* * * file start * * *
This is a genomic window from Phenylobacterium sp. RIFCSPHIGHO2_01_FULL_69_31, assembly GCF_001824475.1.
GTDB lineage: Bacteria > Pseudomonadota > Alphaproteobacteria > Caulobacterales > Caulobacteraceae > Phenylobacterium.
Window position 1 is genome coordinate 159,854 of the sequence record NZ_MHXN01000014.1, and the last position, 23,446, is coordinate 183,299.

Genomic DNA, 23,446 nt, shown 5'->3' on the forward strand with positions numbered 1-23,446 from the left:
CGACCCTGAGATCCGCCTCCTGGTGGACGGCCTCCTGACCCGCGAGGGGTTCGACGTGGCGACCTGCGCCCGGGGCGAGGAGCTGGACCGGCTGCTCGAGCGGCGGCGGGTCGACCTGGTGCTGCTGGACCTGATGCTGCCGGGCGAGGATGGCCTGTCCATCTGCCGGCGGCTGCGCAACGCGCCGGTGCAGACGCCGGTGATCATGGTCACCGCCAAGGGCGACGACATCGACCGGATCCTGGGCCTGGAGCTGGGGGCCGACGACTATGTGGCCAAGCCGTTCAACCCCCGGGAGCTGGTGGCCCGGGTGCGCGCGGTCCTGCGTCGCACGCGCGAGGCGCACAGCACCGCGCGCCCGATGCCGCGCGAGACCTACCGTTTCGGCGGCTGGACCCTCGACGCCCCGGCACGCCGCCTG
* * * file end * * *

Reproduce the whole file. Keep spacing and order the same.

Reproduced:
This is a genomic window from Phenylobacterium sp. RIFCSPHIGHO2_01_FULL_69_31, assembly GCF_001824475.1.
GTDB lineage: Bacteria > Pseudomonadota > Alphaproteobacteria > Caulobacterales > Caulobacteraceae > Phenylobacterium.
Window position 1 is genome coordinate 159,854 of the sequence record NZ_MHXN01000014.1, and the last position, 23,446, is coordinate 183,299.

Genomic DNA, 23,446 nt, shown 5'->3' on the forward strand with positions numbered 1-23,446 from the left:
CGACCCTGAGATCCGCCTCCTGGTGGACGGCCTCCTGACCCGCGAGGGGTTCGACGTGGCGACCTGCGCCCGGGGCGAGGAGCTGGACCGGCTGCTCGAGCGGCGGCGGGTCGACCTGGTGCTGCTGGACCTGATGCTGCCGGGCGAGGATGGCCTGTCCATCTGCCGGCGGCTGCGCAACGCGCCGGTGCAGACGCCGGTGATCATGGTCACCGCCAAGGGCGACGACATCGACCGGATCCTGGGCCTGGAGCTGGGGGCCGACGACTATGTGGCCAAGCCGTTCAACCCCCGGGAGCTGGTGGCCCGGGTGCGCGCGGTCCTGCGTCGCACGCGCGAGGCGCACAGCACCGCGCGCCCGATGCCGCGCGAGACCTACCGTTTCGGCGGCTGGACCCTCGACGCCCCGGCACGCCGCCTG